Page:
Album Review Reviews

Review:: War Out There | 8 Graves

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Every artist strives to make a connection with their listeners; the fine line between success and failure can be just that, a connection. New York based alternative-soul duo Brent Carpentier and Nicholas Goncalves fully wrote, produced and recorded their newest EP titled War Out There.After taking a break from music, it’s a definite improvement from the bands earlier released mixtape, yet it still lacks that connection that they long to make with their listeners.

This album seems almost cliché in the sense that it sounds like a typical alternative-rock anthem, playing out with a never-ending strain of overbearing emotions. The  album is focused on love or getting hurt and every song is bound around the  two different
sides; one with the idea of striving for that pleasure of love we all seek and the other being whether or not we’re strong enough to survive the pains of heartache. The theme was a back and forth charade that became somewhat tiresome towards the end. The album itself is a battle cry of emotion, taking in consideration the album title proclaims war. It’s a predictable story.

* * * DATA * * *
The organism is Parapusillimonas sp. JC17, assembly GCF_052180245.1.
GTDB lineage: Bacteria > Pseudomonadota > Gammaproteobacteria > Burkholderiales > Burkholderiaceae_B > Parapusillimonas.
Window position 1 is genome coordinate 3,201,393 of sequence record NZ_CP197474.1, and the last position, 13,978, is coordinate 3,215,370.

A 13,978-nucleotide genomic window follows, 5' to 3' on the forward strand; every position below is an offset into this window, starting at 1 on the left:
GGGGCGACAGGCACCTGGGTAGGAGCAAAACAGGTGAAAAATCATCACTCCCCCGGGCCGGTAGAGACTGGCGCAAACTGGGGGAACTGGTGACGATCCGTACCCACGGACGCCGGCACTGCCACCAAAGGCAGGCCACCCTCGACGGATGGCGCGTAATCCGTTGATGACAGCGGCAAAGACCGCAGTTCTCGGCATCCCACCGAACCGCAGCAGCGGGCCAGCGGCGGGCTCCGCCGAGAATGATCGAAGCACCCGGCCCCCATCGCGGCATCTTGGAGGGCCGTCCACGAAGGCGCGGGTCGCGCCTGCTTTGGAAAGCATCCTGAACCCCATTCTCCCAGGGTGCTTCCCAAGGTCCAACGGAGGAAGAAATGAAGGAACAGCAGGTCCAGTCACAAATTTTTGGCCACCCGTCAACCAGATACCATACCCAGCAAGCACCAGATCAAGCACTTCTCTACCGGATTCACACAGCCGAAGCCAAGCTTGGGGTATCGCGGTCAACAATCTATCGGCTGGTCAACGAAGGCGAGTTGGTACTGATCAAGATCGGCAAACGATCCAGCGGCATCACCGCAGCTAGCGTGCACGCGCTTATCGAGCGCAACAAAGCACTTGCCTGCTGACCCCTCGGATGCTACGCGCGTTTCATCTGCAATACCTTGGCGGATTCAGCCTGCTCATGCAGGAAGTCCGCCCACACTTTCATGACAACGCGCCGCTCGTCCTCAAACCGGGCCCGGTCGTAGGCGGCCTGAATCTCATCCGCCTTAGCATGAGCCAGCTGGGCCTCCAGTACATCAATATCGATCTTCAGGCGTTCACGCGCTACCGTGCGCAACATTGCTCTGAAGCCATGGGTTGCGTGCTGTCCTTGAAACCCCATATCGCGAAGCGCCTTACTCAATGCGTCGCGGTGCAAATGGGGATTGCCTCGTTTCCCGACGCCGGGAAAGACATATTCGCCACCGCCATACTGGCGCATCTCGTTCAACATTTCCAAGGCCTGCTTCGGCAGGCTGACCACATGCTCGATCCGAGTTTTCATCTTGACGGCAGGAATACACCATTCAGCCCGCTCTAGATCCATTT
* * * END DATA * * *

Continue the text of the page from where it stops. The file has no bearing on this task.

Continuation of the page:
This five track EP begins with “Wolves.” The instrumentals match the fervor in the lyrics with the story revolving around survival of the fittest. The idea that only the strongest survive, leaving the rest to perish is a been there, done that statement. This album doesn’t quite reach its full potential to begin with but it’s a hopeful endeavor.

Criticism aside, there is greatness in 8 Graves. The recently released music video for “Two Wrongs” brought a beautiful visual to the lyrics showing how couples in love can be interpreted so simply in black and white all the while it was still thought provoking with controversial images; it was a good break from the cutthroat lyrics that only screamed pain. This story was more relatable, focusing on true love and the stages of each couples
story.

A nice emotional twist in “I Won’t Get In” was a simple ending and almost a resolution to the constant struggle in this album. Slowing it down with a rock ballad, the song itself was endearing but it left an assortment of questions. There was no connection in the story itself; it seemed as if it was a very one-sided tale. The artists knew what they were communicating, but there was no real deciphering of the story for the listener. With such
simple instrumentals, there is more to be expected from the lyrics. It was almost like reading a book with just pictures. There was understanding in the words, but there was no depth, no impact, and no real story heard;both the artist and the listener have to understand the story. It may be interpreted in different ways, but that’s the beauty of music. There’s plenty of potential in this album, but the challenge now will be the band tapping into the right emotions and bringing greater depth to their story; this will be the deciding factor in making their connections.

Release Date: October 30, 2015
Run Time: ~18 minutes
Rating: 2/5

Track listing:
1. Wolves
2. Two Wrongs
3. You Love Me
4. Home
5. I Won’t Get In

Written by Clarissa Meneses

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